Devoted to the Propagation and Defense of New Testament Christianity
September 15, 1966
NUMBER 19, PAGE 4-5a

"Quest For A Christian America


Our first reaction to this tome by Brother David Edwin Harrell, Jr. was one of "suffocation by documentation." We have never read a book with such a deluge of foot-notes and annotations. The bibliography at the end of the volume covers twenty pages, and lists more than three hundred books, periodicals, biographies, published sermons and addresses , tracts, pamphlets, church histories, unpublished manuscripts, etc. which furnished the factual grist for Harrell's mill. The book is not easy reading. It was originally prepared as a doctoral dissertation (Ph.D. from Vanderbilt University), and is a condensation of that work. The book is a study of the "Disciples of Christ" movement for the years 1800-1865, and particularly focuses on the sociological backgrounds of the movement.

The average reader will find this history hard going; we believe it will not be as popularly proclaimed as, for example, Earl West's two volumes on the "Search For The Ancient Order," It is, however, a far more scholarly work than West's, shows a deeper insight into the backgrounds of early Restoration history, and for whatever interpretations the author does attempt (too few in our judgment) gives overwhelming documentation. A second volume, now in process of preparation, will cover the years 1866-1900. This will leave the current period, 1900-1966 for a still later work.

To the serious student of church history, and to any one who is truly concerned about the presently developing "denominational status" of a large segment of the non-instrument Churches of Christ, this book will have an almost hypnotic fascination. Its picture of the emergence of the "Disciples of Christ" from a "movement" to a "sect" to a "denomination" is so completely detailed as to leave little room even for a discussion of the thesis, much less a negation of it. Harrell gives far more significance to the sectional, social, political, and economic factors behind the eventual fracturing of the Restoration Movement into "Disciples of Christ" and "Church of Christ" than most students and authors of the past have done. Again, however, his prodigious documentation leaves little room for dissent.

Harrell's penchant for the vernacular of the sophisticated secular historian was a bit disconcerting --- at least to this reader. We simply had not thought of Campbell and Stone as "sectarians" (that epithet had been reserved for their opponents), but certainly the objective historian would realize that most religious leaders of their day would have regarded the Restoration Movement as sectarianism of the most rapid and pernicious kind. From Harrell's pen the word "sect" loses a bit of its usual malodorous connotation. For by worldly and secular standards these nineteenth century Christians did constitute a sect, in much the same way as the early Christians were regarded as "the sect of the Nazarenes." And if it is occasionally good for us "to see ourselves as others see us," Harrell's book can serve a salutary purpose. Still, however, it comes as something of a shock to find the conservative point of view usually equated with the "disinherited", lower income group of farmers and rustics, while the liberals are, generally speaking, made up of the more cultured, affluent, and privileged class. Without exactly realizing how it happens, one becomes aware of a growing uneasy feeling that liberalism is associated with culture and education, while conservatism usually is found mostly among the ignorant and the poor. Is it really true, one asks, that instrumental music came generally to be accepted by those churches able to afford the instrument, and was opposed generally by those churches not able to buy an instrument? And was their strong opposition to the instrument motivated far more than they realized by their economic limitations? Harrell does not say so. Not exactly, that is, But....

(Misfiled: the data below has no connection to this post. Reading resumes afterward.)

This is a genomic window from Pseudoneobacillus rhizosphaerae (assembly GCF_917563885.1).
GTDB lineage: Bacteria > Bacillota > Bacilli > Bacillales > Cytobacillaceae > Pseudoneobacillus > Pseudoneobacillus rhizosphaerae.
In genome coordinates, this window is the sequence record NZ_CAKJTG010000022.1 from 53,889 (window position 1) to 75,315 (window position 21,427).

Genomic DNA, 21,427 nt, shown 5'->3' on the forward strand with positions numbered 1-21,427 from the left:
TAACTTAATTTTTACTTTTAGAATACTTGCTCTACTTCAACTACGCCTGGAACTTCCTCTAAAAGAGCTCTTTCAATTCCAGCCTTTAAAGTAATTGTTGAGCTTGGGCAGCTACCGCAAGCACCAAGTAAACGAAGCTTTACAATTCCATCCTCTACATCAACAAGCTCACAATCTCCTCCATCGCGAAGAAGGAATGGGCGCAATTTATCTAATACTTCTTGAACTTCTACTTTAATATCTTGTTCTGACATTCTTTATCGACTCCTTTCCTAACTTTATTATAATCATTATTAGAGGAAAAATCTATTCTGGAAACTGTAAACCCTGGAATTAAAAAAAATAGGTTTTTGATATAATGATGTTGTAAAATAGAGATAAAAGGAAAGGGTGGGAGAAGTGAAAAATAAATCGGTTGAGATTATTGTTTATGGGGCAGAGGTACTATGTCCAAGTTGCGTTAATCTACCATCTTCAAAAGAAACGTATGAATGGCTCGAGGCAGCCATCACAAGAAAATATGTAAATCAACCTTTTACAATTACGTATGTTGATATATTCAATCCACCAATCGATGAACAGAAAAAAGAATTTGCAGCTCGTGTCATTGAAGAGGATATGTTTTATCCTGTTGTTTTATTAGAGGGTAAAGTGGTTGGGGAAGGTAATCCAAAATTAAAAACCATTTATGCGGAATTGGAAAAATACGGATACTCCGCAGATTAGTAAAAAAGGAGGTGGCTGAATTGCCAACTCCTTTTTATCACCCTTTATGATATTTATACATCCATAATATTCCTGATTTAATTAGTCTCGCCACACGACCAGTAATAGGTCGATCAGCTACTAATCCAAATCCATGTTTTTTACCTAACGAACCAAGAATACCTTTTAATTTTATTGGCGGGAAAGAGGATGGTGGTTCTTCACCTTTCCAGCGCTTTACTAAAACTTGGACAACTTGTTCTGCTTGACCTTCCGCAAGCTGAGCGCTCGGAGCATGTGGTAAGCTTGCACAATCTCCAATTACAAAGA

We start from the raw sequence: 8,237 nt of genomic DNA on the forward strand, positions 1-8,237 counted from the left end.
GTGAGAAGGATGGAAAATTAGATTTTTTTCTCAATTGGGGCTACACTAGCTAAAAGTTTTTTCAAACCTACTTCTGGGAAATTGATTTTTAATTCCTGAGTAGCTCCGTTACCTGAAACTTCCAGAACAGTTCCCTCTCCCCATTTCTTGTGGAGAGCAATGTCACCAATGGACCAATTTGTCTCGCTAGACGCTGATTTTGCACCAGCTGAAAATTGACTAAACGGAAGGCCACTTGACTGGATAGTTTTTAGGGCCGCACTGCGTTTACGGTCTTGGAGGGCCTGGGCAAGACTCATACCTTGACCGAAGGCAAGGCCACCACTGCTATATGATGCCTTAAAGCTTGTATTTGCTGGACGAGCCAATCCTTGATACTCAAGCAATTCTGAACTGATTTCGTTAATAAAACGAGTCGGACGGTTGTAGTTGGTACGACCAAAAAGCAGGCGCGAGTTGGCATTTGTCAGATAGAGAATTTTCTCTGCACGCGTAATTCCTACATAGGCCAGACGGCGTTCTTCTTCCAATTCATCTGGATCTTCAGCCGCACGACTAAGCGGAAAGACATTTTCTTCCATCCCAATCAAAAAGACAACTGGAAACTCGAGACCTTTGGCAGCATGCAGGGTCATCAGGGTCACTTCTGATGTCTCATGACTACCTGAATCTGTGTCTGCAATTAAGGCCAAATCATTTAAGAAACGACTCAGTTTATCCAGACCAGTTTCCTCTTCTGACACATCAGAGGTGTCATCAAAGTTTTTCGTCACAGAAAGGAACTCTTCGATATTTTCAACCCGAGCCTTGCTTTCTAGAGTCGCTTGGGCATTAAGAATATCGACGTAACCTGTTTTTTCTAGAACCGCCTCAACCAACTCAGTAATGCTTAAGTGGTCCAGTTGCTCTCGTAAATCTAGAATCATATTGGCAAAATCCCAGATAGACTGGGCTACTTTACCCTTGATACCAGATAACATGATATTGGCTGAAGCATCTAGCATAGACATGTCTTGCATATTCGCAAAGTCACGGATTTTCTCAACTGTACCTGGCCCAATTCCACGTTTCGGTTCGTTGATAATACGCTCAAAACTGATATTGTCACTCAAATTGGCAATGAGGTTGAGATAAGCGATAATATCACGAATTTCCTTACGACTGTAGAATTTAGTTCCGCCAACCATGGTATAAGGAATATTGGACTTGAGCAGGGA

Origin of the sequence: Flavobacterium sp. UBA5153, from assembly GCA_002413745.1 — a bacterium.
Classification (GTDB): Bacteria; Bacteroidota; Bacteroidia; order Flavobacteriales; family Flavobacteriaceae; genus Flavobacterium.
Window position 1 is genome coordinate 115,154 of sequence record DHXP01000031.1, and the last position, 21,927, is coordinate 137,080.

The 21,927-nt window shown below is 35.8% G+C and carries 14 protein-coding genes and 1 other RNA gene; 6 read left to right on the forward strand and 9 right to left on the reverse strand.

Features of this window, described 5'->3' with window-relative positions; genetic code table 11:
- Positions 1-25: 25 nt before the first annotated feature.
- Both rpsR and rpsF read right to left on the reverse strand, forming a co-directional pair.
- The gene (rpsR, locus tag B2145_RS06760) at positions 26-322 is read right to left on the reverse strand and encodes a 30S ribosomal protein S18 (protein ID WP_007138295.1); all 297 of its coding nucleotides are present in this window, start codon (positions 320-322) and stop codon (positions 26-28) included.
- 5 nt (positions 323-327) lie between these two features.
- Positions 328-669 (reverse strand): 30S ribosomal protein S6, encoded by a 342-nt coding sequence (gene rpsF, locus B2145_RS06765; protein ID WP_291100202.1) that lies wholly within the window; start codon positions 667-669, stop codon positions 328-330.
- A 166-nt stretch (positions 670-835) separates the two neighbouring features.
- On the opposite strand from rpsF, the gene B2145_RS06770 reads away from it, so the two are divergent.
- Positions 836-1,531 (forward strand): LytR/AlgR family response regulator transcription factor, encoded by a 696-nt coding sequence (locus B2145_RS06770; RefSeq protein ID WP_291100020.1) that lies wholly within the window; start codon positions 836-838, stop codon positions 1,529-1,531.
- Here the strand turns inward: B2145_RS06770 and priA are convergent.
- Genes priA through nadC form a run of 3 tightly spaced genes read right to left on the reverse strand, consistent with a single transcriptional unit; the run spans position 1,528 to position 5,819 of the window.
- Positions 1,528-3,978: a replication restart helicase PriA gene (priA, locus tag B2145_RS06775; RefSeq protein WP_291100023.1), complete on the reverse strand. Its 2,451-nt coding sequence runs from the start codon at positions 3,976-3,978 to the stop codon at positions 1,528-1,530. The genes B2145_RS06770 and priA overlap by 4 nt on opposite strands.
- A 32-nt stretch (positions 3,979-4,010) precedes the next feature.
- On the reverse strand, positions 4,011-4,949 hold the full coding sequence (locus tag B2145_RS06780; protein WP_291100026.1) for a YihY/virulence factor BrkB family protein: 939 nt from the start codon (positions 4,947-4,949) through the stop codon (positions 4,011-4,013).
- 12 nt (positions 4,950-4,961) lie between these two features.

The thing that gripped us, however, and gave an uneasy and portentous feeling of sheer tragedy was the eerie, uncanny parallel between the emergence of the "Disciples of Christ" denomination and the currently developing denominationalism in the more liberal element in the Churches of Christ. We do not see any possible hope for a reversal of the trend. It never was reversed in that previous debacle; slowed down a bit from time to time, perhaps, but, never reversed.

Brother Harrell has done a brilliant piece of work. We rather agree with Dr. Walter W. Sikes of the Vanderbilt Divinity School that it will stand permanently as the definitive social history of the Disciples of Christ in their formative period." The book contains 224 pages (exclusive of index and bibliography) sells for $5.95, and can be ordered from the Gospel Guardian Company.

F. Y. T.